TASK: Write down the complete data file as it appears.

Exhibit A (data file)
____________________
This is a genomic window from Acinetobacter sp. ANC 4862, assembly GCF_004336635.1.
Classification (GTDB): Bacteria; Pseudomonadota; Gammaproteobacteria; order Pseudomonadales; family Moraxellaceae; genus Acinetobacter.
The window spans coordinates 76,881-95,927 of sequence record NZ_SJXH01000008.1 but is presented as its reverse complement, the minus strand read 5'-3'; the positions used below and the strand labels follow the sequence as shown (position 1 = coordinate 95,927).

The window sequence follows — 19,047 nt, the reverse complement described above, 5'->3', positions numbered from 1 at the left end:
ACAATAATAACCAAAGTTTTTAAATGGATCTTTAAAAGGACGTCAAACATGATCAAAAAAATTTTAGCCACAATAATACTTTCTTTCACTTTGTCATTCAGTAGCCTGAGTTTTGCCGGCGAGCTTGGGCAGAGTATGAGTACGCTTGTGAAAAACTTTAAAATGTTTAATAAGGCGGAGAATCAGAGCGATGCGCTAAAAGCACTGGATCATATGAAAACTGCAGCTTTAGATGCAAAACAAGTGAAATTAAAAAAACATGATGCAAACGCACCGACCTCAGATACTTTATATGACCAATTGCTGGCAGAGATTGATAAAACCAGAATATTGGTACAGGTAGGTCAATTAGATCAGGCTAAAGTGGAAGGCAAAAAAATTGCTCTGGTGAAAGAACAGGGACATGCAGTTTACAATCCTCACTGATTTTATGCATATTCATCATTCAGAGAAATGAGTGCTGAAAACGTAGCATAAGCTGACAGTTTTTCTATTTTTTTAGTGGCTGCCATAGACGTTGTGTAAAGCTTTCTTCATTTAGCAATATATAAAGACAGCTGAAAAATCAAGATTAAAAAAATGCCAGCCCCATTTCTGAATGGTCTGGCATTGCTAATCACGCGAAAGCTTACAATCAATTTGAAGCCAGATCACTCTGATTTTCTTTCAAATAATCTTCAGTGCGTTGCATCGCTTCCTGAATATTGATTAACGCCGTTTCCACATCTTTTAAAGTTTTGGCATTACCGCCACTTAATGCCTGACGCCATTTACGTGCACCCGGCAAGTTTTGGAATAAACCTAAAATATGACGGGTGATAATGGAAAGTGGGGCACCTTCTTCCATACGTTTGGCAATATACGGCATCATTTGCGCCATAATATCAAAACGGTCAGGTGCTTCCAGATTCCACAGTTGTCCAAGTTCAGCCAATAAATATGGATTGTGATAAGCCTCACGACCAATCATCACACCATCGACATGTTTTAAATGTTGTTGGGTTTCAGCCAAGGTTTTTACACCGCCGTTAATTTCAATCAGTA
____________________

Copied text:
This is a genomic window from Acinetobacter sp. ANC 4862, assembly GCF_004336635.1.
Classification (GTDB): Bacteria; Pseudomonadota; Gammaproteobacteria; order Pseudomonadales; family Moraxellaceae; genus Acinetobacter.
The window spans coordinates 76,881-95,927 of sequence record NZ_SJXH01000008.1 but is presented as its reverse complement, the minus strand read 5'-3'; the positions used below and the strand labels follow the sequence as shown (position 1 = coordinate 95,927).

The window sequence follows — 19,047 nt, the reverse complement described above, 5'->3', positions numbered from 1 at the left end:
ACAATAATAACCAAAGTTTTTAAATGGATCTTTAAAAGGACGTCAAACATGATCAAAAAAATTTTAGCCACAATAATACTTTCTTTCACTTTGTCATTCAGTAGCCTGAGTTTTGCCGGCGAGCTTGGGCAGAGTATGAGTACGCTTGTGAAAAACTTTAAAATGTTTAATAAGGCGGAGAATCAGAGCGATGCGCTAAAAGCACTGGATCATATGAAAACTGCAGCTTTAGATGCAAAACAAGTGAAATTAAAAAAACATGATGCAAACGCACCGACCTCAGATACTTTATATGACCAATTGCTGGCAGAGATTGATAAAACCAGAATATTGGTACAGGTAGGTCAATTAGATCAGGCTAAAGTGGAAGGCAAAAAAATTGCTCTGGTGAAAGAACAGGGACATGCAGTTTACAATCCTCACTGATTTTATGCATATTCATCATTCAGAGAAATGAGTGCTGAAAACGTAGCATAAGCTGACAGTTTTTCTATTTTTTTAGTGGCTGCCATAGACGTTGTGTAAAGCTTTCTTCATTTAGCAATATATAAAGACAGCTGAAAAATCAAGATTAAAAAAATGCCAGCCCCATTTCTGAATGGTCTGGCATTGCTAATCACGCGAAAGCTTACAATCAATTTGAAGCCAGATCACTCTGATTTTCTTTCAAATAATCTTCAGTGCGTTGCATCGCTTCCTGAATATTGATTAACGCCGTTTCCACATCTTTTAAAGTTTTGGCATTACCGCCACTTAATGCCTGACGCCATTTACGTGCACCCGGCAAGTTTTGGAATAAACCTAAAATATGACGGGTGATAATGGAAAGTGGGGCACCTTCTTCCATACGTTTGGCAATATACGGCATCATTTGCGCCATAATATCAAAACGGTCAGGTGCTTCCAGATTCCACAGTTGTCCAAGTTCAGCCAATAAATATGGATTGTGATAAGCCTCACGACCAATCATCACACCATCGACATGTTTTAAATGTTGTTGGGTTTCAGCCAAGGTTTTTACACCGCCGTTAATTTCAATCAGTA